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Frank de Jong talks about the fading political currency of policy makers and their inability to meet the demands of inequality alongside rampant right-wing influence. How can a pre-emptive economic system be enabled to deal with issues at source? Taxation is not just to raise revenue, but to improve economic outcomes.

Check his work via

Just read Sun Yat-sen and study Singapore.

Ostensibly, the Chinese economy is increasingly reliant on construction, which has stoked a huge credit boom. It is often said that China avoided a direct hit from the financial crisis of 2008, unlike the United States and Europe; essentially, Beijing built its way out of a recession.

Dr Rhys ap Gwilym is Senior Lecturer in Economics at Bangor Business School and a member of the welsh agenda Editorial Board

The poorest nation in western Europe needs to implement some transformative economic policies if it is serious about making up ground on its affluent neighbours. Here’s one proposal for such a policy.

Beloved of liberals and economists, they have so far never caught on.

Eliminate all taxes but a levy on land, said Henry George. Here’s why it would work.

By Patrick Condon Today |

Professor Patrick Condon is the James Taylor chair in Landscape and Livable Environments at the University of British Columbia’s School of Architecture and Landscape Architecture and the founding chair of the UBC Urban Design Program.

We need to tax the super-rich, but what’s the best way to do it?

By Mike Cartmell from Singapore, Singapore (The Interlace, Singapore) [CC BY 2.0], via Wikimedia Commons

Léo Klag (1920-2018), longtime student of the economic philosophy of Henry George, passed away in his ninety-eighth year this past March. I first met Léo in the 1980s when he was on the governing board, along with Ben Sevack and the late Harry Payne, of the Canadian Research Committee on Taxation (CRCT), the predecessor to Earthsharing Canada. The job of Research Director for the CRCT was vacant. As a young academic I was keen on doing work in the areas of tax reform and normative economics.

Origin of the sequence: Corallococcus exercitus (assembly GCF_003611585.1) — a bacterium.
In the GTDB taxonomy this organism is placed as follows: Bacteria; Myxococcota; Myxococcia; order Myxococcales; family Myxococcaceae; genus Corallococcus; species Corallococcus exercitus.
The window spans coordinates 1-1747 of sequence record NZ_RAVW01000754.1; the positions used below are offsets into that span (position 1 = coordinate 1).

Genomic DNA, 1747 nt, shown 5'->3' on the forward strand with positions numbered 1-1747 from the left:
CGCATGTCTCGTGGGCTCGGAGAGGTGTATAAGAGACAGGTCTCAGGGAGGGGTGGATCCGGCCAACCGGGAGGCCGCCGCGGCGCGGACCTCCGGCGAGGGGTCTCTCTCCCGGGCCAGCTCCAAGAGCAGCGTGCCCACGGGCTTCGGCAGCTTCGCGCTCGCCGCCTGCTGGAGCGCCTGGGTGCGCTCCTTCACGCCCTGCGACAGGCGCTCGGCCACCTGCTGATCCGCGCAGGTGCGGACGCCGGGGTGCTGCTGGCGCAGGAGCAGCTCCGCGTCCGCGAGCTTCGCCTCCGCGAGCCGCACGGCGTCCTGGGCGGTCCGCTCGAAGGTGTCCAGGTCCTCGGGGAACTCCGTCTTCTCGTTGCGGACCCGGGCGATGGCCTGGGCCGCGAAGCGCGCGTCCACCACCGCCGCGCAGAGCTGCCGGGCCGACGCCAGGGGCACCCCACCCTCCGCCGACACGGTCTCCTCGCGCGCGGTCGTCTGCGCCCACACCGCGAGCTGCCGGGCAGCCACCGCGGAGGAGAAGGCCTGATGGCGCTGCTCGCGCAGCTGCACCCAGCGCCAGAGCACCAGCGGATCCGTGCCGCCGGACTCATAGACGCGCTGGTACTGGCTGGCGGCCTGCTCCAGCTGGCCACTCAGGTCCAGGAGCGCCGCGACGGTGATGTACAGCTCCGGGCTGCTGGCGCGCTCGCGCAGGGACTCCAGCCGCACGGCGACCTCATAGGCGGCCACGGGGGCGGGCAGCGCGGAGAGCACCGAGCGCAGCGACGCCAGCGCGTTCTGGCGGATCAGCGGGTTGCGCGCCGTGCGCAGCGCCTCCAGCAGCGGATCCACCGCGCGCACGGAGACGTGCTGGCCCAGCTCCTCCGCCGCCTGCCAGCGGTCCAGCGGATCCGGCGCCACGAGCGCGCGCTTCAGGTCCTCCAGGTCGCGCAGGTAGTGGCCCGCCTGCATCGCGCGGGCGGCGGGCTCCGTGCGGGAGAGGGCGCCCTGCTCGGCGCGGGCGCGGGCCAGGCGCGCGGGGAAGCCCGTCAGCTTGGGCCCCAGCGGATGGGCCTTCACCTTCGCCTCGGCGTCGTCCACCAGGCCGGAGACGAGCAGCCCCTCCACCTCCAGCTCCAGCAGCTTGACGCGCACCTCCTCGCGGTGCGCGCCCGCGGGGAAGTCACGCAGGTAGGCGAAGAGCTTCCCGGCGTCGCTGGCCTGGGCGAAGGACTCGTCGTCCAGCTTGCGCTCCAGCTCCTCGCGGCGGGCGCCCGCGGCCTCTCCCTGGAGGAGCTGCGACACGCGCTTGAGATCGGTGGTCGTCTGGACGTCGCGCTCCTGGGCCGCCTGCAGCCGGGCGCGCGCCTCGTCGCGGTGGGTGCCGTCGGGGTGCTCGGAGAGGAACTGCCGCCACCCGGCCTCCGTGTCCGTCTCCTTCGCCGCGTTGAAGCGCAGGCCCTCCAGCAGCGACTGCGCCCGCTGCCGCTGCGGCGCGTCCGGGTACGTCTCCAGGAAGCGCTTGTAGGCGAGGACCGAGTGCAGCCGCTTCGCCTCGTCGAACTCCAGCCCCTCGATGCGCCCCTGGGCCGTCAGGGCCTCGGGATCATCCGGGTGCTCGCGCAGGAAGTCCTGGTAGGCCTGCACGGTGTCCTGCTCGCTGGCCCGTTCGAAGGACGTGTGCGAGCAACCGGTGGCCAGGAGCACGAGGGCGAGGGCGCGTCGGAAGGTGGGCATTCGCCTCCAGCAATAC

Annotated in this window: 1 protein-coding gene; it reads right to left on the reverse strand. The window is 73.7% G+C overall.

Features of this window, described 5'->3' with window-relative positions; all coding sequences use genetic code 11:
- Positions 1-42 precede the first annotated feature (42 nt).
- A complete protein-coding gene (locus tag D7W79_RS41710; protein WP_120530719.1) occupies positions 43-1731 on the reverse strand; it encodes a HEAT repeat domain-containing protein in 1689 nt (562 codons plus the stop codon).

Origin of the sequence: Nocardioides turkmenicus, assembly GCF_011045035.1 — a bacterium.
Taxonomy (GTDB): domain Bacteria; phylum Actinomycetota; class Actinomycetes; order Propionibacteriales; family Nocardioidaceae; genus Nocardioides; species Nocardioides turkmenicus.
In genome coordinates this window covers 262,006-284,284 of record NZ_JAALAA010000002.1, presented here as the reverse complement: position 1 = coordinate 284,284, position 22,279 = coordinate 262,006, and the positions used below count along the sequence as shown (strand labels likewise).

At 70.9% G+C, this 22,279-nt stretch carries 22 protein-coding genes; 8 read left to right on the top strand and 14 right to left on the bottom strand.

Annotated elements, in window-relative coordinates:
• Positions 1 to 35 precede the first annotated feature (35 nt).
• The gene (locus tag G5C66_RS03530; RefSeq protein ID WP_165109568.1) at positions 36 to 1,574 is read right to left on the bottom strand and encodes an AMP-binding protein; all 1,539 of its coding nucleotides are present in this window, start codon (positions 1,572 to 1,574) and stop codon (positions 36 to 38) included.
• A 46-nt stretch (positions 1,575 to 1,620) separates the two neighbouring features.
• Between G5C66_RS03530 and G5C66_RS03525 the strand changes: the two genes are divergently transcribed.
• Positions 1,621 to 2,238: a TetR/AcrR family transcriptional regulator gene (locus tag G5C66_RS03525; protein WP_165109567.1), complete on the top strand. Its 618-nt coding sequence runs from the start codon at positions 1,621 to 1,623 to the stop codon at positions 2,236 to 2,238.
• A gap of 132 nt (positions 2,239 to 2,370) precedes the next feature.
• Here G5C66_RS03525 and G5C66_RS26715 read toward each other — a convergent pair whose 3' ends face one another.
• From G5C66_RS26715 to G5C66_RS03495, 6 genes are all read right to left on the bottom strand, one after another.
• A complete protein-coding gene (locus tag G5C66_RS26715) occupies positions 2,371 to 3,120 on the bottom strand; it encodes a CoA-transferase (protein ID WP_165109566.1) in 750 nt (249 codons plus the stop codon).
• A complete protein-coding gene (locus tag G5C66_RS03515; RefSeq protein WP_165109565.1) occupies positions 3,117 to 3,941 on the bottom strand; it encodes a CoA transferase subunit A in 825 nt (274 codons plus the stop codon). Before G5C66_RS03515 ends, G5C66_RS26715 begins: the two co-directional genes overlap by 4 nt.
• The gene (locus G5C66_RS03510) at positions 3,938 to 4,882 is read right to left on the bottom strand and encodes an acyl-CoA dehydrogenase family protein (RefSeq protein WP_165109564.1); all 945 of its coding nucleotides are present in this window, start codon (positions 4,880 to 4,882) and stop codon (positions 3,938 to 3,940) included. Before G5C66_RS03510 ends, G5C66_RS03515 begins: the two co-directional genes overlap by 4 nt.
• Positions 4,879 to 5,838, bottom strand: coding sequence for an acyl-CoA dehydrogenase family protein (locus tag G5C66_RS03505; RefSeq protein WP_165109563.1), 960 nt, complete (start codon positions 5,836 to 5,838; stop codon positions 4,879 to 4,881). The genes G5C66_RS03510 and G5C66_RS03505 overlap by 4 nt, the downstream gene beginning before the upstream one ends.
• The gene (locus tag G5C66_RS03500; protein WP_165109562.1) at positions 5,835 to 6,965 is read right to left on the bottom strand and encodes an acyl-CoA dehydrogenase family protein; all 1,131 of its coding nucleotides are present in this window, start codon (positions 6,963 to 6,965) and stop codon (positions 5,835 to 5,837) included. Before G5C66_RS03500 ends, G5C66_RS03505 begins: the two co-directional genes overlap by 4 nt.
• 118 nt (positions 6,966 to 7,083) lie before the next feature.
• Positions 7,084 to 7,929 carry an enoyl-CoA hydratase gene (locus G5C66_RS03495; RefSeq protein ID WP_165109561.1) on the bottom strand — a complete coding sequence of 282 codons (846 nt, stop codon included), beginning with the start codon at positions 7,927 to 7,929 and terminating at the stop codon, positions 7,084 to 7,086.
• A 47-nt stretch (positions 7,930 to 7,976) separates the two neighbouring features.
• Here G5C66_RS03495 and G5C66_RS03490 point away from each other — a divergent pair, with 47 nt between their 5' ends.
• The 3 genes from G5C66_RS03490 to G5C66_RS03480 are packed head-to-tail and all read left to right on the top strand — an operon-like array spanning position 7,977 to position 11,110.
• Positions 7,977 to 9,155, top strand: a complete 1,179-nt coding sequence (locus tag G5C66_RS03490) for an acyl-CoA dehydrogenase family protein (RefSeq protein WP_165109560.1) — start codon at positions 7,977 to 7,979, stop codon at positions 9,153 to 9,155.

"The rise of cryptocurrencies is potentially the long-awaited force to finally force governments to move to land and resource value capture. Cryptos are difficult to track or tax so salaries, sales and business profits become more difficult to socialize leaving governments little choice but finance programs by collecting rent. Milton Friedman foresaw this 17 years ago.

A party that wants to replace all taxes
The Young People's Party wants to legalise drugs, brothels and fox-hunting, with plans for a radical tax shake-up.

The party's Thomas Hall said: "We believe that land value tax is the fairest tax of all" and he said such a policy would have the support of Winston Churchill and Adam Smith.

He was speaking to Daily Politics presenter Jo Coburn and Conservative guest Michael Gove.

Release date: 30 May 2017

The Experts are almost unanimous is asserting that Britain will suffer once the Brexit deal has been struck with the European Union. Fear is the overriding emotion of those who want to reverse the 2016 referendum, in which people exercised their democratic right to redefine the future of their country. The psychology which frames the Brexit negotiations is calculated to deliver a bad outcome for both the UK and the EU.